Recently finished: Ticket to Earth, ep. 1-2 (4/5) | Angelica Weaver: Catch Me When You Can (3/5) | The Longest Journey (R) (3/5) | Baldur’s Gate EE (3/5) | Sinking Island (R) (3.5/5) | Enigmatis 3 (2.5/5) | Enigmatis 2 (3.5/5)

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I’m still working on 1893: A World’s Fair Mystery... 6 months later.

The historical detail and immersion is great, but this game… is absolutely huge. Most of my time has been spent mapping, and while it’s been enjoyable it does feel a little too big. I have solved a few puzzles but there is also a time limit so I’m not worrying too much about doing every day perfectly since I’ll most likely be restoring to much earlier to do the puzzles in time. What is annoying is you also have to eat and sleep, as well as get money from the bank every day.

For anyone interested, here’s my map so far (nowhere near done)

     

Resident Puzzle Analyst
Now playing: The Journey Down
Recently finished: Last Day of June (7.5/10) The Initiate (5/10) The Wardrobe (4/10) Tacoma (7/10) Darkside Detective (7/10) Aporia: Beyond The Valley (5/10) The Low Road (6/10) The Lion’s Song (6/10) The Infectious Madness of Doctor Dekker (6.5/10) RiME (6/10) The Fidelio Incident (6.5/10)

(6=good, 7=recommended, 8=must play, 9=classic, 10=masterpiece)

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Oscar - 14 September 2017 05:36 AM

For anyone interested, here’s my map so far (nowhere near done)

That does look pretty sprawling! What are you using to make the map?

     
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Phlebas - 14 September 2017 06:43 AM
Oscar - 14 September 2017 05:36 AM

For anyone interested, here’s my map so far (nowhere near done)

That does look pretty sprawling! What are you using to make the map?

Trizbort

     

Resident Puzzle Analyst
Now playing: The Journey Down
Recently finished: Last Day of June (7.5/10) The Initiate (5/10) The Wardrobe (4/10) Tacoma (7/10) Darkside Detective (7/10) Aporia: Beyond The Valley (5/10) The Low Road (6/10) The Lion’s Song (6/10) The Infectious Madness of Doctor Dekker (6.5/10) RiME (6/10) The Fidelio Incident (6.5/10)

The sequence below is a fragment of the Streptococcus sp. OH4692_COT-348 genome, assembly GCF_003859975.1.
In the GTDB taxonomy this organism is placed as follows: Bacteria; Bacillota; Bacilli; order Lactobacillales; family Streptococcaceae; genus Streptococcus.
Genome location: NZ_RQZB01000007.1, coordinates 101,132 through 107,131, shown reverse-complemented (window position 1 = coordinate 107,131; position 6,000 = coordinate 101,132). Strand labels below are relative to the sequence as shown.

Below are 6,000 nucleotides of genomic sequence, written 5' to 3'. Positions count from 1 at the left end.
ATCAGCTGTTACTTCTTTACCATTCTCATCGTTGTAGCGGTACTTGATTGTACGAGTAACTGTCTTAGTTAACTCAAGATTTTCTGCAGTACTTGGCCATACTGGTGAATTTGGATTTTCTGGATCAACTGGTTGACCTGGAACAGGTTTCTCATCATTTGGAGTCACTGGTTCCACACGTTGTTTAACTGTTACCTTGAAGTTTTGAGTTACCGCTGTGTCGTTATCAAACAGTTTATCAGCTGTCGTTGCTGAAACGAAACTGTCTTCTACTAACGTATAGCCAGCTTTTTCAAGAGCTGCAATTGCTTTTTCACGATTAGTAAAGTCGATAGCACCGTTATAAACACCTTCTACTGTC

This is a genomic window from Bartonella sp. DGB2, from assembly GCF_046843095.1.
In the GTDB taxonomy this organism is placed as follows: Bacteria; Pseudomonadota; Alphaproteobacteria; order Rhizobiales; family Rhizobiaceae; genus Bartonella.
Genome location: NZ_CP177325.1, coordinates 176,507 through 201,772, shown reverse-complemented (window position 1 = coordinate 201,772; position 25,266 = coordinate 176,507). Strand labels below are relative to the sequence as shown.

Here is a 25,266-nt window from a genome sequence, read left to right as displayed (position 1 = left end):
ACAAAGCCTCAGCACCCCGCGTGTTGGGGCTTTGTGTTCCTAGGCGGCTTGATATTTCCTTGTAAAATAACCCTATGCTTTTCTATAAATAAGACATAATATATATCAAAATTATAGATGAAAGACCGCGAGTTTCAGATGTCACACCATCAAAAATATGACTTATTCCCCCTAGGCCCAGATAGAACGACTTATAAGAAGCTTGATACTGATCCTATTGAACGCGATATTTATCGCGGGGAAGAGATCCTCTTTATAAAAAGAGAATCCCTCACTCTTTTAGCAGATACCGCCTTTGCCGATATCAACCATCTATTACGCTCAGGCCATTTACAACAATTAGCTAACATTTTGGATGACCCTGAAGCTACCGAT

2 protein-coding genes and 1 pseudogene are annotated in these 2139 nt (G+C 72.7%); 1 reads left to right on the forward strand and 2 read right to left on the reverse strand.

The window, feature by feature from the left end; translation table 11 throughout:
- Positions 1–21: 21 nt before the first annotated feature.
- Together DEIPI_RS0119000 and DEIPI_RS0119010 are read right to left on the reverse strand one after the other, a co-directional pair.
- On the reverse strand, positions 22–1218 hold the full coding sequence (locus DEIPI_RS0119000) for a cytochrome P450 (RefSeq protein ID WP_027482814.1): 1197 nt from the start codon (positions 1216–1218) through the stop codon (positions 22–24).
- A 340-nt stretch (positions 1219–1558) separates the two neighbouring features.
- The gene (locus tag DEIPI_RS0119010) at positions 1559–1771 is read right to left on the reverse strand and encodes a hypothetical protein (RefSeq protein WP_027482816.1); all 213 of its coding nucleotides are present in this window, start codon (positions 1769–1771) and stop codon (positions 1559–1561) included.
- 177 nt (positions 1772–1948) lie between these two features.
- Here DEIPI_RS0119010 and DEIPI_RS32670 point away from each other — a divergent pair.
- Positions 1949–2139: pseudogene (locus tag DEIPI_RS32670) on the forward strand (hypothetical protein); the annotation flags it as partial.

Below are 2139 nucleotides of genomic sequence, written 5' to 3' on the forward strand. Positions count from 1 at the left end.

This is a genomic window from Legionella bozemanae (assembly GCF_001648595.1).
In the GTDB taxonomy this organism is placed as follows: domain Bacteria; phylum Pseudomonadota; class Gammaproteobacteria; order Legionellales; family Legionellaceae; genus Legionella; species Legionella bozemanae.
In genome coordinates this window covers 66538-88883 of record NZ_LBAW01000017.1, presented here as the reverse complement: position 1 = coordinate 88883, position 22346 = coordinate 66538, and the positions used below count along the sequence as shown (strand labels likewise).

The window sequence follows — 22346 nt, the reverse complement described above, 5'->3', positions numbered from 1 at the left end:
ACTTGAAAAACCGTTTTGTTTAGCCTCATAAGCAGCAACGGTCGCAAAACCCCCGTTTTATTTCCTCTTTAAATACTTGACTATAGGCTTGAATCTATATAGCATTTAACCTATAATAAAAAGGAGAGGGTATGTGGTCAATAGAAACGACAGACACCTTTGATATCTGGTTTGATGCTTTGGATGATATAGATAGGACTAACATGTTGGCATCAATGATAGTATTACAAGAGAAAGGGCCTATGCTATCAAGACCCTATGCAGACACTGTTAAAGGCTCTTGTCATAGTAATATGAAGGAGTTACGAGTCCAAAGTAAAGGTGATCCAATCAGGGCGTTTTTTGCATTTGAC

(6=good, 7=recommended, 8=must play, 9=classic, 10=masterpiece)

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Some good game recommendations here. Tsa, I tried Slouching towards bedlam and didn’t like it enough to continue. Lost Pig is a funny little game. See the list of text adventure community playthroughs.  https://adventuregamers.com/forums/viewthread/8842/

Oscar - 14 September 2017 05:36 AM

For anyone interested, here’s my map so far (nowhere near done)

I printed the map included in the manual on 4 A4 sheets and taped them together.

     

...omnis tua culpa… (Stories Untold)

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Rematch by Andrew Pontious (2000)

Another one I liked a lot. One single move and the game is over, just like Aisle by Sam Barlow. Rematch is a complex puzzle with a complex solution, based on the “resurrection fallacy”, like Groundhog Day or the great text adventure Spider and Web. You’re in a pool hall with two friends and you have this one move to prevent a rather unpleasant event from happening. But it will take many moves to collect the necessary info by exploring, talking to people, examining objects. The parser can handle command lines with several verbs and objects. You only need to enter the convenient command AUTO once and the game will automatically restart every time you fail— hundreds of times in my case.  Shifty Eyed

     

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Karlok - 14 September 2017 09:47 AM

Rematch by Andrew Pontious (2000)

Another one I liked a lot. One single move and the game is over, just like Aisle by Sam Barlow.

The parser can handle command lines with several verbs and objects.

Hmm. So you only get one ‘command’, but it can actually be multiple commands in a single line? Or have I misunderstood?

(I liked Aisle a lot, but found it a bit frustrating that the results weren’t all consistent - I appreciated that there were multiple complete stories in there depending on which cues you followed up, but thinking in terms of investigation it made it a bit less satisfying. If this is more puzzle-oriented I guess it has to be consistent to be solvable.)